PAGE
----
“Of course.” Vosk took a step aside. He gave her a there-and-gone smile that was just as much in apology as sympathy. “I’d never imply otherwise.”
It occurred to Riss that perhaps Vosk had been speaking to her for his own benefit rather than hers. Who knew the details of exactly what horrors he’d experienced, stuck out here for as many nights as he’d been. Perhaps Vosk was just blowing off steam, the way someone stuck in a shit-sack swamp would do to someone else who had just been victimized by said shit-sack swamp.
Now defying both her fear and her natural tendency to rebuff kindness, Riss gave Vosk a quick little smile of her own.
“It’s a minor setback,” she said. “Certainly not how we’d prefer things, but well within our capabilities.”
She hoped to strike the right balance between confident camaraderie and empathy for the terrors he’d witnessed. And it appeared to work, because Vosk buckled with what looked like genuine relief.
“I knew you were the right one for this job,” he said. “The Baron told us about you. He said we’d be in good hands.”
Flattery, though, was where Riss drew a line.
“I’m sure he did,” she said. “And I’m sure he grossly exaggerated half of it, bless him.”
“Riss?” Calay called out to her across the encampment. He’d returned to Adal’s side, adopting a loose kneel.
She rushed over, taking wide steps and attempting not to look as hurried as she actually was.
A hint of color had returned to Adal’s face, which appeared drier. Residual sweat still dampened his bangs and skin, but when Calay mopped it away, it stayed mopped.
“His sweat’s broke,” Calay announced, stating the obvious. “Like I said, he’ll be just fine.”
Riss allowed herself a smile, her heart beating so frantically that it was a wonder the entire company couldn’t hear it.
Breakfast was a tense, quiet affair: leftover swamp hen eaten in silence punctuated by the sounds of Adal’s uneasy slumber. He murmured through his unconsciousness, twitching occasionally, and Riss kept glancing over, half-expecting him to be pale as death again. But no. He appeared to be improving, despite his obvious discomfort.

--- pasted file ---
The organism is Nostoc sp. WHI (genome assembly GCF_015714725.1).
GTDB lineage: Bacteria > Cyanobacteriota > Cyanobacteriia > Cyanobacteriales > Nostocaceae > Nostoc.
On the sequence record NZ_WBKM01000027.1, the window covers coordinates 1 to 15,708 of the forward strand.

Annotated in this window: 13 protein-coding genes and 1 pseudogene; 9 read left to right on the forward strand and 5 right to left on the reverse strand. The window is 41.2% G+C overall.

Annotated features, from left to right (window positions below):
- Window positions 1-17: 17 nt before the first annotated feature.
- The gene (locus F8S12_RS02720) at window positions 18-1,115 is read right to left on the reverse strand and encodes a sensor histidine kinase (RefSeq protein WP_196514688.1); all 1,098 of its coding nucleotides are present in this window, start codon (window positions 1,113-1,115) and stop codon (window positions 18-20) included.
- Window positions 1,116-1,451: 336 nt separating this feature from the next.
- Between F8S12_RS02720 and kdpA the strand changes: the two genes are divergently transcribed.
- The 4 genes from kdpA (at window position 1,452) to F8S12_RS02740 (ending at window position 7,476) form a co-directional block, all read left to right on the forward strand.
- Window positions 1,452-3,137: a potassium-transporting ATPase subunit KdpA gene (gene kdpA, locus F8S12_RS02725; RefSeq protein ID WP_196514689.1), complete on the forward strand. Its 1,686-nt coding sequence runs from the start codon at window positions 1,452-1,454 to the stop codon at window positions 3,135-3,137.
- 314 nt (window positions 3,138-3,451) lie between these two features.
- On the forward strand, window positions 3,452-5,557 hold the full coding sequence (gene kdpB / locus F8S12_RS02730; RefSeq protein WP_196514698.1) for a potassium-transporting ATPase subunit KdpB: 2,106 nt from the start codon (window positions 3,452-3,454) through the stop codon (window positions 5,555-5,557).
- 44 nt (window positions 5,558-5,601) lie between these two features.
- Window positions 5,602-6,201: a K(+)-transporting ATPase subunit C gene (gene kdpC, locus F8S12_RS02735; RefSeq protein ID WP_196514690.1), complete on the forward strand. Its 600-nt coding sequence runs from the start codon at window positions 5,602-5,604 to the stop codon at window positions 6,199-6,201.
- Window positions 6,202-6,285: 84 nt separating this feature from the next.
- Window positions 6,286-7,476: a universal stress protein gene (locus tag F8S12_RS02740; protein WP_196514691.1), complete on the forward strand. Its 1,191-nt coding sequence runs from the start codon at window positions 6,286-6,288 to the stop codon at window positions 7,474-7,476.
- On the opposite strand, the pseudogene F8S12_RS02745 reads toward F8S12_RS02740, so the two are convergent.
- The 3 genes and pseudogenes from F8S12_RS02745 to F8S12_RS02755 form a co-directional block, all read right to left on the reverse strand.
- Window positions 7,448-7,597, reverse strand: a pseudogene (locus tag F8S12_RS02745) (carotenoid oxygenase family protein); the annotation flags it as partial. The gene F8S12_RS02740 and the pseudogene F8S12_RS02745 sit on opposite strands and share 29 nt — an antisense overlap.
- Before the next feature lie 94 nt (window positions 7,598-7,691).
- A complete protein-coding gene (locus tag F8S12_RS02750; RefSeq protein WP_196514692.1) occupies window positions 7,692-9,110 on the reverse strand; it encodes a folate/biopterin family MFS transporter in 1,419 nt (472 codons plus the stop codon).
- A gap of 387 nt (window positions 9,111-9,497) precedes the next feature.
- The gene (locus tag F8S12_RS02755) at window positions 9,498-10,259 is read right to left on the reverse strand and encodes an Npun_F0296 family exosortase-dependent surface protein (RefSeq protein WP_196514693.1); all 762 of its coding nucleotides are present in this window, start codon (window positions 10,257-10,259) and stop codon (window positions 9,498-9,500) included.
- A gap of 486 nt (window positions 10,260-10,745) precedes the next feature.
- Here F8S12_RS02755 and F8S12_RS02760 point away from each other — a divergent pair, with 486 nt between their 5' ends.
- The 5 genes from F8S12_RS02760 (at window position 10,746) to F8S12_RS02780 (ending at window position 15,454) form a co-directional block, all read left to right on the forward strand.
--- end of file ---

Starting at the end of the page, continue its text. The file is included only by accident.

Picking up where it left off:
Geetsha offered to take the moa for a forage. Everyone dispersed to their own business. Riss crossed her legs and settled down beside Adal’s bedroll, at a loss for what else to do.
When he awoke, it was sudden and swift, as though he’d been roused from a nap. He jerked upright, blinking furiously, and scrubbed a hand down his face. His gaze held the disoriented quality of a man in a foreign place, until he set eyes on Riss and relaxed.
“Lieutenant,” she said, swinging him a casual little two-fingered salute. “It is very good to see you.”
Adal fell back onto the bedroll with a relieved groan.
Riss didn’t bother to ask him how he felt. He probably felt like shit. Instead, she took a more productive approach.
He was both. She’d saved him some stewed hen, which he accepted in rapacious silence, and he asked to have his water topped up three times. Riss watched him eat, mindful of his pace, and couldn’t help but laugh a little.
“Save some for the rest of us,” she said, and he paused with his spoon halfway to his mouth.
The severity in his eyes surprised her. He stared for a moment, then glanced back down into the bowl.
“I feel like I’ve been asleep for days,” he said. “Like I haven’t eaten for half a week.”
That explained the appetite, Riss supposed. She lifted a hand.
“Maybe your body was working overtime to get that snakebite out of you. Needs extra fuel.”
Adal’s shoulders hunched in a wary shrug. He kept eating, though slower now.
“How long has it really been?” he asked.
Riss glanced up at the sky. Tough to gauge the position of the sun given the encroaching treetops, but she could see enough for an estimate.
“An hour, maybe closer to two.”
Adal squinted at her. “You’re not bullshitting me, are you,” he finally said. As if she ever had.
“I dreamt it took days,” he added after a moment. When he finished his stew, he licked the spoon clean. “It feels as though it took days. I expected to wake up with a beard.”
Riss thought it might be better not to ask him, but curiosity got the best of her.
“Dream anything else interesting?” she asked, slowly gathering to her feet.
Adal’s silence said a lot. She didn’t press further.
Vosk’s voice rose up from over near the pair of moa, sudden and surprised:
“Eight? Where’s Eight gone?”
Riss cast a curious glance around the camp. The dog was nowhere to be seen. She hadn’t even noticed. As panicked as she’d been for Adal, she might not have even noticed if a person had gone missing.